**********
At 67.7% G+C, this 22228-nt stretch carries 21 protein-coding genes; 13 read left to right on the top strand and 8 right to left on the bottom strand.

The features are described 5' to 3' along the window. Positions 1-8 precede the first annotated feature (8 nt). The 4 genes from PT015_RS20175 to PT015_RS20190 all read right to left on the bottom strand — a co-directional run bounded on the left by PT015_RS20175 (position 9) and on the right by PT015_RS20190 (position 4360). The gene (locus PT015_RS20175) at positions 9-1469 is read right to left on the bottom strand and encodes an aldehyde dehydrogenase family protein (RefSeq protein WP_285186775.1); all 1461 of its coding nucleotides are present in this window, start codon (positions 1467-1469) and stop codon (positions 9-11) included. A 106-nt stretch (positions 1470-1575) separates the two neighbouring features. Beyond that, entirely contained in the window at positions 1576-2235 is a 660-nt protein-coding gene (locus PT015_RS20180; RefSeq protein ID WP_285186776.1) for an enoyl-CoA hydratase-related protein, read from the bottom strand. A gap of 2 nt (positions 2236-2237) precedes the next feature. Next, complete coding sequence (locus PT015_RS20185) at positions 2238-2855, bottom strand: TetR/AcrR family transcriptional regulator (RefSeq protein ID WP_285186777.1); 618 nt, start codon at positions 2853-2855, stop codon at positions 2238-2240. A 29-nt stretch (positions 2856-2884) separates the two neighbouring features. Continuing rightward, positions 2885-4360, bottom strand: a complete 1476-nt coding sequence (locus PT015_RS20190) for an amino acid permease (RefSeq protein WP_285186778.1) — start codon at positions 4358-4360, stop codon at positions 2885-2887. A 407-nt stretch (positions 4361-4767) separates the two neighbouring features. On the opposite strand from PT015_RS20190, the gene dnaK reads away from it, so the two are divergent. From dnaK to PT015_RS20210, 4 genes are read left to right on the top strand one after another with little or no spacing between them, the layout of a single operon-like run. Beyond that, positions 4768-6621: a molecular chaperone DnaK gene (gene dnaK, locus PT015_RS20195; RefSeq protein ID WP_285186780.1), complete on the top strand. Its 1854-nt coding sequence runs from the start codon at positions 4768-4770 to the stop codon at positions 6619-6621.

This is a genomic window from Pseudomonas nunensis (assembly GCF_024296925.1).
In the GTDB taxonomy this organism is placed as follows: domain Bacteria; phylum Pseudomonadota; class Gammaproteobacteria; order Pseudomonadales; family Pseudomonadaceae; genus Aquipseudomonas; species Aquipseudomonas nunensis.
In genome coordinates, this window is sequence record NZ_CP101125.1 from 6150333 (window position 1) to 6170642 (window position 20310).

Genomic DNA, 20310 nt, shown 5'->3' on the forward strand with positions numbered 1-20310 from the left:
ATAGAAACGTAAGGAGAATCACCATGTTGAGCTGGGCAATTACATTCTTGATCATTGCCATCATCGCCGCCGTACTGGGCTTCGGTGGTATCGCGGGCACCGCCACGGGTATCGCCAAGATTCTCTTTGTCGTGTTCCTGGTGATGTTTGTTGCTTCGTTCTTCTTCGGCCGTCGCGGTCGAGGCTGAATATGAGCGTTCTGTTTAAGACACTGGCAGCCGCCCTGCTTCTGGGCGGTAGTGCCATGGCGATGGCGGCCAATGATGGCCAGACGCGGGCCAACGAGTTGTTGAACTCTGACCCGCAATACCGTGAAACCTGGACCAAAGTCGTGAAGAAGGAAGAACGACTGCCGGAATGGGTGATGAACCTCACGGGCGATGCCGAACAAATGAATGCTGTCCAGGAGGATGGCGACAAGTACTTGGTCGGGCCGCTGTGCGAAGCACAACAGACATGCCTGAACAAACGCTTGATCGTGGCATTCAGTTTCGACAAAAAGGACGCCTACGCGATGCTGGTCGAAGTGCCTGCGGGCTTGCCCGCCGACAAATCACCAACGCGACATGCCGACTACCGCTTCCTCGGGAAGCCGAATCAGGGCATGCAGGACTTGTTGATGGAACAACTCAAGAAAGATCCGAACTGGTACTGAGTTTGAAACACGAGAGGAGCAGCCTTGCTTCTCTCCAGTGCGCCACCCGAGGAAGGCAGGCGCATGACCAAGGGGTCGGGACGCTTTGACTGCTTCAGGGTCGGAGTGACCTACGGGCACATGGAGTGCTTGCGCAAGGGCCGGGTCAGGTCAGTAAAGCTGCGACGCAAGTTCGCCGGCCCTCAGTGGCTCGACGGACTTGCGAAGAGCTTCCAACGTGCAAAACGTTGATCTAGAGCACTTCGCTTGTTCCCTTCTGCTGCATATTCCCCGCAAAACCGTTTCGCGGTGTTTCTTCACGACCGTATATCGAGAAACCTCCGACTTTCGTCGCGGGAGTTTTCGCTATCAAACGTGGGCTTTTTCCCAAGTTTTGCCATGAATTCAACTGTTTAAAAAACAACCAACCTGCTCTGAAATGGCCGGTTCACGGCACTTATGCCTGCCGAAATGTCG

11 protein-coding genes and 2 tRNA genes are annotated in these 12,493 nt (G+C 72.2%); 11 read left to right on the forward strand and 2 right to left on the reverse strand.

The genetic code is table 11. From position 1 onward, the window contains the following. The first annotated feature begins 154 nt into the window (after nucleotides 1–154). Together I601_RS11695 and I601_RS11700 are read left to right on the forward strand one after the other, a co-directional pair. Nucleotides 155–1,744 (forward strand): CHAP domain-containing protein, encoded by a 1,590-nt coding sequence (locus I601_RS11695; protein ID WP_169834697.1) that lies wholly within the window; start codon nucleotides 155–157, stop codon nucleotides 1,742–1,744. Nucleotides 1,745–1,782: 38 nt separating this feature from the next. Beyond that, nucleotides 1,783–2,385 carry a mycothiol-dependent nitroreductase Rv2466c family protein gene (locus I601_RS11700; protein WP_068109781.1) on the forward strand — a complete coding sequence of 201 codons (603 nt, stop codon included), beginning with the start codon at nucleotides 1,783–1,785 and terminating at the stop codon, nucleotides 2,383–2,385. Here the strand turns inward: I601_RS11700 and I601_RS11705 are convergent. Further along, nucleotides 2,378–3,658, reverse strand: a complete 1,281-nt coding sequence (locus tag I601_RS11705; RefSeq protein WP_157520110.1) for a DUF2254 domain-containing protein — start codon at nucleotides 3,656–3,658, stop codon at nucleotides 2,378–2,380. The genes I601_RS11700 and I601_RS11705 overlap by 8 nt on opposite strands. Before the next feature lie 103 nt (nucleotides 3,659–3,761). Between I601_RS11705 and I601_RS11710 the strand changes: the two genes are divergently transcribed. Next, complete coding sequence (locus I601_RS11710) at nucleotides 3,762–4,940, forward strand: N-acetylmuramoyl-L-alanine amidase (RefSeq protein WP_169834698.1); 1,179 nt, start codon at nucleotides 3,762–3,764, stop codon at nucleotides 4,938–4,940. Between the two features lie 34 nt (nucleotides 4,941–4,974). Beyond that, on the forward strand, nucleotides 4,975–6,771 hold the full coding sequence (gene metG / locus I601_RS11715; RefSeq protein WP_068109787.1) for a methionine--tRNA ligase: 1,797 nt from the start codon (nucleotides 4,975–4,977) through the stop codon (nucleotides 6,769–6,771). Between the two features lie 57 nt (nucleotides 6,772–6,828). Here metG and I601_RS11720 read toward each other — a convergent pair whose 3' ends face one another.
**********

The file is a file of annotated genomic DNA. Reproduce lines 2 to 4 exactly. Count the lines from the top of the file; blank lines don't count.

The features are described 5' to 3' along the window. Positions 1-8 precede the first annotated feature (8 nt). The 4 genes from PT015_RS20175 to PT015_RS20190 all read right to left on the bottom strand — a co-directional run bounded on the left by PT015_RS20175 (position 9) and on the right by PT015_RS20190 (position 4360). The gene (locus PT015_RS20175) at positions 9-1469 is read right to left on the bottom strand and encodes an aldehyde dehydrogenase family protein (RefSeq protein WP_285186775.1); all 1461 of its coding nucleotides are present in this window, start codon (positions 1467-1469) and stop codon (positions 9-11) included. A 106-nt stretch (positions 1470-1575) separates the two neighbouring features. Beyond that, entirely contained in the window at positions 1576-2235 is a 660-nt protein-coding gene (locus PT015_RS20180; RefSeq protein ID WP_285186776.1) for an enoyl-CoA hydratase-related protein, read from the bottom strand. A gap of 2 nt (positions 2236-2237) precedes the next feature. Next, complete coding sequence (locus PT015_RS20185) at positions 2238-2855, bottom strand: TetR/AcrR family transcriptional regulator (RefSeq protein ID WP_285186777.1); 618 nt, start codon at positions 2853-2855, stop codon at positions 2238-2240. A 29-nt stretch (positions 2856-2884) separates the two neighbouring features. Continuing rightward, positions 2885-4360, bottom strand: a complete 1476-nt coding sequence (locus PT015_RS20190) for an amino acid permease (RefSeq protein WP_285186778.1) — start codon at positions 4358-4360, stop codon at positions 2885-2887. A 407-nt stretch (positions 4361-4767) separates the two neighbouring features. On the opposite strand from PT015_RS20190, the gene dnaK reads away from it, so the two are divergent. From dnaK to PT015_RS20210, 4 genes are read left to right on the top strand one after another with little or no spacing between them, the layout of a single operon-like run. Beyond that, positions 4768-6621: a molecular chaperone DnaK gene (gene dnaK, locus PT015_RS20195; RefSeq protein ID WP_285186780.1), complete on the top strand. Its 1854-nt coding sequence runs from the start codon at positions 4768-4770 to the stop codon at positions 6619-6621.

This is a genomic window from Pseudomonas nunensis (assembly GCF_024296925.1).
In the GTDB taxonomy this organism is placed as follows: domain Bacteria; phylum Pseudomonadota; class Gammaproteobacteria; order Pseudomonadales; family Pseudomonadaceae; genus Aquipseudomonas; species Aquipseudomonas nunensis.